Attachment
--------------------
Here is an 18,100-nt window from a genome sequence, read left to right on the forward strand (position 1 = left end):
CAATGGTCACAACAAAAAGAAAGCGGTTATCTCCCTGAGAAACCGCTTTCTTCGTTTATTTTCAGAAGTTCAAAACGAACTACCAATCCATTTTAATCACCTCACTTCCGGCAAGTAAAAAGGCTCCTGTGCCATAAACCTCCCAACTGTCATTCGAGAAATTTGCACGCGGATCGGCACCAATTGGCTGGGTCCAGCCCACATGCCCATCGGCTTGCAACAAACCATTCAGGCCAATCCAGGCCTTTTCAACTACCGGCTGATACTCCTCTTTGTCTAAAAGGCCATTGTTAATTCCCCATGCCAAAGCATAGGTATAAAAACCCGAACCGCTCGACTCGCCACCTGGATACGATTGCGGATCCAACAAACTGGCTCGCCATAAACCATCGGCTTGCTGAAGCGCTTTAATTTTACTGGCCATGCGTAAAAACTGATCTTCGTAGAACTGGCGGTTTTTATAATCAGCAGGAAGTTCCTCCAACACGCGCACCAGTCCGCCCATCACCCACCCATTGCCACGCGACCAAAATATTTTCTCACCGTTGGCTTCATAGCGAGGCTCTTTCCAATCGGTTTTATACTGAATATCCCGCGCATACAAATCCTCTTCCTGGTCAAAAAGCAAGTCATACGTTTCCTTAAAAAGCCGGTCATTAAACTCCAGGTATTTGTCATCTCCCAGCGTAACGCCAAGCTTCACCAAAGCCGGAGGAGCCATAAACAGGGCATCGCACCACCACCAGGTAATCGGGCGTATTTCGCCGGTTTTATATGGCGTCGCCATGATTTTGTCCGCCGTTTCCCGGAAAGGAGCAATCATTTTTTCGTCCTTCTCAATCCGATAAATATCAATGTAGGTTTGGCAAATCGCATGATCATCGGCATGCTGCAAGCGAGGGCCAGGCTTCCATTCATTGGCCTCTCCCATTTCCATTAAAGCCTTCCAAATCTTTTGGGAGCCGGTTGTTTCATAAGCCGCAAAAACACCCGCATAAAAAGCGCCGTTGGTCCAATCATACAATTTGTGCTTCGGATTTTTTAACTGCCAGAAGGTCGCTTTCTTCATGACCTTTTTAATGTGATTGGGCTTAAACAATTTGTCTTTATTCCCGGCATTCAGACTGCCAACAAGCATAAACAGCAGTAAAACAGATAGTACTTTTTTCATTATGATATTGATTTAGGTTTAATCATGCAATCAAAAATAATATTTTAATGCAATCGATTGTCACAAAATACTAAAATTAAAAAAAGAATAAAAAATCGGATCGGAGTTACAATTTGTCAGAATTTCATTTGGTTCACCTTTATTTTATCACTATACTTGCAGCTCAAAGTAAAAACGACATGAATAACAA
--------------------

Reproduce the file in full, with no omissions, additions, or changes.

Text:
Here is an 18,100-nt window from a genome sequence, read left to right on the forward strand (position 1 = left end):
CAATGGTCACAACAAAAAGAAAGCGGTTATCTCCCTGAGAAACCGCTTTCTTCGTTTATTTTCAGAAGTTCAAAACGAACTACCAATCCATTTTAATCACCTCACTTCCGGCAAGTAAAAAGGCTCCTGTGCCATAAACCTCCCAACTGTCATTCGAGAAATTTGCACGCGGATCGGCACCAATTGGCTGGGTCCAGCCCACATGCCCATCGGCTTGCAACAAACCATTCAGGCCAATCCAGGCCTTTTCAACTACCGGCTGATACTCCTCTTTGTCTAAAAGGCCATTGTTAATTCCCCATGCCAAAGCATAGGTATAAAAACCCGAACCGCTCGACTCGCCACCTGGATACGATTGCGGATCCAACAAACTGGCTCGCCATAAACCATCGGCTTGCTGAAGCGCTTTAATTTTACTGGCCATGCGTAAAAACTGATCTTCGTAGAACTGGCGGTTTTTATAATCAGCAGGAAGTTCCTCCAACACGCGCACCAGTCCGCCCATCACCCACCCATTGCCACGCGACCAAAATATTTTCTCACCGTTGGCTTCATAGCGAGGCTCTTTCCAATCGGTTTTATACTGAATATCCCGCGCATACAAATCCTCTTCCTGGTCAAAAAGCAAGTCATACGTTTCCTTAAAAAGCCGGTCATTAAACTCCAGGTATTTGTCATCTCCCAGCGTAACGCCAAGCTTCACCAAAGCCGGAGGAGCCATAAACAGGGCATCGCACCACCACCAGGTAATCGGGCGTATTTCGCCGGTTTTATATGGCGTCGCCATGATTTTGTCCGCCGTTTCCCGGAAAGGAGCAATCATTTTTTCGTCCTTCTCAATCCGATAAATATCAATGTAGGTTTGGCAAATCGCATGATCATCGGCATGCTGCAAGCGAGGGCCAGGCTTCCATTCATTGGCCTCTCCCATTTCCATTAAAGCCTTCCAAATCTTTTGGGAGCCGGTTGTTTCATAAGCCGCAAAAACACCCGCATAAAAAGCGCCGTTGGTCCAATCATACAATTTGTGCTTCGGATTTTTTAACTGCCAGAAGGTCGCTTTCTTCATGACCTTTTTAATGTGATTGGGCTTAAACAATTTGTCTTTATTCCCGGCATTCAGACTGCCAACAAGCATAAACAGCAGTAAAACAGATAGTACTTTTTTCATTATGATATTGATTTAGGTTTAATCATGCAATCAAAAATAATATTTTAATGCAATCGATTGTCACAAAATACTAAAATTAAAAAAAGAATAAAAAATCGGATCGGAGTTACAATTTGTCAGAATTTCATTTGGTTCACCTTTATTTTATCACTATACTTGCAGCTCAAAGTAAAAACGACATGAATAACAA